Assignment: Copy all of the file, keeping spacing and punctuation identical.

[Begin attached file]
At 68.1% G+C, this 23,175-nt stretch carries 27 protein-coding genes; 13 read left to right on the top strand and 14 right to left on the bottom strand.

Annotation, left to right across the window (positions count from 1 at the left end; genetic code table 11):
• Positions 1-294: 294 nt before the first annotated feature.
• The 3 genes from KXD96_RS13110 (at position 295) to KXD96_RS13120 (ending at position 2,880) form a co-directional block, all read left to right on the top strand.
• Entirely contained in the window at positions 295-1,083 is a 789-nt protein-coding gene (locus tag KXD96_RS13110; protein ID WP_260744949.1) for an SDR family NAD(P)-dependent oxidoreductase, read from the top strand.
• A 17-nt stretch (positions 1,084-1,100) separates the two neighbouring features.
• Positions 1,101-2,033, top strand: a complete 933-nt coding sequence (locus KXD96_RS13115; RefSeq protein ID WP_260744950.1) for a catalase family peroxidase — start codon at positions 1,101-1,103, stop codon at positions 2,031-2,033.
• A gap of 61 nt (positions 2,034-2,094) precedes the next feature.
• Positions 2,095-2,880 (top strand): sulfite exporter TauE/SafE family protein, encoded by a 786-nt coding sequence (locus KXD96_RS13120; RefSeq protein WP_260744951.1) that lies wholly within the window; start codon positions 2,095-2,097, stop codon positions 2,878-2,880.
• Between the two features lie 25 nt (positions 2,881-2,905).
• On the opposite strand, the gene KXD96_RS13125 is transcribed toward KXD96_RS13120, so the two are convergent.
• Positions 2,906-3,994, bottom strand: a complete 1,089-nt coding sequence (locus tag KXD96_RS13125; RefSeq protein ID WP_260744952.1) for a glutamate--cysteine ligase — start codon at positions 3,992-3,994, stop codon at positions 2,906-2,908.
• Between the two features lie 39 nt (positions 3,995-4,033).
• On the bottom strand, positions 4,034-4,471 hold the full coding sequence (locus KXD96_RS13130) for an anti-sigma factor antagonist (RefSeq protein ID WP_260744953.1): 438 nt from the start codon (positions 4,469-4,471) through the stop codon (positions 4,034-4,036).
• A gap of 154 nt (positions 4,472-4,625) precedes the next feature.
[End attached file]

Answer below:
At 68.1% G+C, this 23,175-nt stretch carries 27 protein-coding genes; 13 read left to right on the top strand and 14 right to left on the bottom strand.

Annotation, left to right across the window (positions count from 1 at the left end; genetic code table 11):
• Positions 1-294: 294 nt before the first annotated feature.
• The 3 genes from KXD96_RS13110 (at position 295) to KXD96_RS13120 (ending at position 2,880) form a co-directional block, all read left to right on the top strand.
• Entirely contained in the window at positions 295-1,083 is a 789-nt protein-coding gene (locus tag KXD96_RS13110; protein ID WP_260744949.1) for an SDR family NAD(P)-dependent oxidoreductase, read from the top strand.
• A 17-nt stretch (positions 1,084-1,100) separates the two neighbouring features.
• Positions 1,101-2,033, top strand: a complete 933-nt coding sequence (locus KXD96_RS13115; RefSeq protein ID WP_260744950.1) for a catalase family peroxidase — start codon at positions 1,101-1,103, stop codon at positions 2,031-2,033.
• A gap of 61 nt (positions 2,034-2,094) precedes the next feature.
• Positions 2,095-2,880 (top strand): sulfite exporter TauE/SafE family protein, encoded by a 786-nt coding sequence (locus KXD96_RS13120; RefSeq protein WP_260744951.1) that lies wholly within the window; start codon positions 2,095-2,097, stop codon positions 2,878-2,880.
• Between the two features lie 25 nt (positions 2,881-2,905).
• On the opposite strand, the gene KXD96_RS13125 is transcribed toward KXD96_RS13120, so the two are convergent.
• Positions 2,906-3,994, bottom strand: a complete 1,089-nt coding sequence (locus tag KXD96_RS13125; RefSeq protein ID WP_260744952.1) for a glutamate--cysteine ligase — start codon at positions 3,992-3,994, stop codon at positions 2,906-2,908.
• Between the two features lie 39 nt (positions 3,995-4,033).
• On the bottom strand, positions 4,034-4,471 hold the full coding sequence (locus KXD96_RS13130) for an anti-sigma factor antagonist (RefSeq protein ID WP_260744953.1): 438 nt from the start codon (positions 4,469-4,471) through the stop codon (positions 4,034-4,036).
• A gap of 154 nt (positions 4,472-4,625) precedes the next feature.